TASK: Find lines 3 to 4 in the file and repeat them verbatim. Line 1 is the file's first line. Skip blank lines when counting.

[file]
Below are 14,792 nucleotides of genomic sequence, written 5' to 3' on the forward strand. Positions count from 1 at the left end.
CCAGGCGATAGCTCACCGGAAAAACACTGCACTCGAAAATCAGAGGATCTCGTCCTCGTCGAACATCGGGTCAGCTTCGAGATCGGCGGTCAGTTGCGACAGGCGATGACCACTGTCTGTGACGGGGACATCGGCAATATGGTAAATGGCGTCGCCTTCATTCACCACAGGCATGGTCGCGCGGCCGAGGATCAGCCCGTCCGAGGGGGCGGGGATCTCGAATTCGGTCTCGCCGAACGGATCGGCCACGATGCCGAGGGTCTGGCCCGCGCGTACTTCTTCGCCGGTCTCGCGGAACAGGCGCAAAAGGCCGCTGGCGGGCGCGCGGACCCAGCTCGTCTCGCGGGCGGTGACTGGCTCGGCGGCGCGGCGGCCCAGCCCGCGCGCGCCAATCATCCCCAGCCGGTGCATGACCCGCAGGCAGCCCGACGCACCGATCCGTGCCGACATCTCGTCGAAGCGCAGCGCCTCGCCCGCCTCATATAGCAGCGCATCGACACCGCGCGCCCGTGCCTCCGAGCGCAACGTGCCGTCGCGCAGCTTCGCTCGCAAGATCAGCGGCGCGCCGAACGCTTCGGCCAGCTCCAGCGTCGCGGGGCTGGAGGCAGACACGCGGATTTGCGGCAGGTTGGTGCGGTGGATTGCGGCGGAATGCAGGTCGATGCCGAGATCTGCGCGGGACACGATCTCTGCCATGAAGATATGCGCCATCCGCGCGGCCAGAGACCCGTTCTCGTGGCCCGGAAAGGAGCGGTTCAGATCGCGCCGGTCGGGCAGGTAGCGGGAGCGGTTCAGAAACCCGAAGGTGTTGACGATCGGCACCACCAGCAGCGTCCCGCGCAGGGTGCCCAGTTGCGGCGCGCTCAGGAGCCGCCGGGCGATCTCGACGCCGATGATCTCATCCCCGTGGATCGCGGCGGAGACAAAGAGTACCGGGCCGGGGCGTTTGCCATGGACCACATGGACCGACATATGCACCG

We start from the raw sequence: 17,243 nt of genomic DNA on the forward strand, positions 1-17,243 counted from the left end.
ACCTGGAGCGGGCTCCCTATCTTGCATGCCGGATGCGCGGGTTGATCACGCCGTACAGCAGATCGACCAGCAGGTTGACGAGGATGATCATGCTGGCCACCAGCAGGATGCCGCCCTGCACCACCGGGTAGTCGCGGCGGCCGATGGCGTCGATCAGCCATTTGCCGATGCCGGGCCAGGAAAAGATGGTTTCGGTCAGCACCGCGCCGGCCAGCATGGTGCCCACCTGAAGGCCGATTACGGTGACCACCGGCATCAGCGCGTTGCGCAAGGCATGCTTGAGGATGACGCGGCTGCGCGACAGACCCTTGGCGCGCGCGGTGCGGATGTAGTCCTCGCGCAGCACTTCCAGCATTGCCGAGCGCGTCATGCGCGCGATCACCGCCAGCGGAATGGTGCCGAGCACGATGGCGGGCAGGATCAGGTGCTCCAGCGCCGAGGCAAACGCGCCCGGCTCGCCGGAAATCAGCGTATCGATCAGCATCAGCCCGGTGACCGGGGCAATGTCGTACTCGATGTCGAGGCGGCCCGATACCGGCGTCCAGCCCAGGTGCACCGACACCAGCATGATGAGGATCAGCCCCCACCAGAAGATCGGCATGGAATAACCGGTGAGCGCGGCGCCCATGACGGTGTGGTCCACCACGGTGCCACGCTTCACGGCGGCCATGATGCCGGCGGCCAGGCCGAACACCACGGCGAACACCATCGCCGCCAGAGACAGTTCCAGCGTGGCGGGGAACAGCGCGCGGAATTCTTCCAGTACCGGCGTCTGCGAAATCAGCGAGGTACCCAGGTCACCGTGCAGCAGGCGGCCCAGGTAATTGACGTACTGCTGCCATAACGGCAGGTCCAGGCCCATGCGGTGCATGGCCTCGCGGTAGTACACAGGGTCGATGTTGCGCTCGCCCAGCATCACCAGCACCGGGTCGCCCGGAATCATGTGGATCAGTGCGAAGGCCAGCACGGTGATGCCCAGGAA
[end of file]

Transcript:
We start from the raw sequence: 17,243 nt of genomic DNA on the forward strand, positions 1-17,243 counted from the left end.
ACCTGGAGCGGGCTCCCTATCTTGCATGCCGGATGCGCGGGTTGATCACGCCGTACAGCAGATCGACCAGCAGGTTGACGAGGATGATCATGCTGGCCACCAGCAGGATGCCGCCCTGCACCACCGGGTAGTCGCGGCGGCCGATGGCGTCGATCAGCCATTTGCCGATGCCGGGCCAGGAAAAGATGGTTTCGGTCAGCACCGCGCCGGCCAGCATGGTGCCCACCTGAAGGCCGATTACGGTGACCACCGGCATCAGCGCGTTGCGCAAGGCATGCTTGAGGATGACGCGGCTGCGCGACAGACCCTTGGCGCGCGCGGTGCGGATGTAGTCCTCGCGCAGCACTTCCAGCATTGCCGAGCGCGTCATGCGCGCGATCACCGCCAGCGGAATGGTGCCGAGCACGATGGCGGGCAGGATCAGGTGCTCCAGCGCCGAGGCAAACGCGCCCGGCTCGCCGGAAATCAGCGTATCGATCAGCATCAGCCCGGTGACCGGGGCAATGTCGTACTCGATGTCGAGGCGGCCCGATACCGGCGTCCAGCCCAGGTGCACCGACACCAGCATGATGAGGATCAGCCCCCACCAGAAGATCGGCATGGAATAACCGGTGAGCGCGGCGCCCATGACGGTGTGGTCCACCACGGTGCCACGCTTCACGGCGGCCATGATGCCGGCGGCCAGGCCGAACACCACGGCGAACACCATCGCCGCCAGAGACAGTTCCAGCGTGGCGGGGAACAGCGCGCGGAATTCTTCCAGTACCGGCGTCTGCGAAATCAGCGAGGTACCCAGGTCACCGTGCAGCAGGCGGCCCAGGTAATTGACGTACTGCTGCCATAACGGCAGGTCCAGGCCCATGCGGTGCATGGCCTCGCGGTAGTACACAGGGTCGATGTTGCGCTCGCCCAGCATCACCAGCACCGGGTCGCCCGGAATCATGTGGATCAGTGCGAAGGCCAGCACGGTGATGCCCAGGAA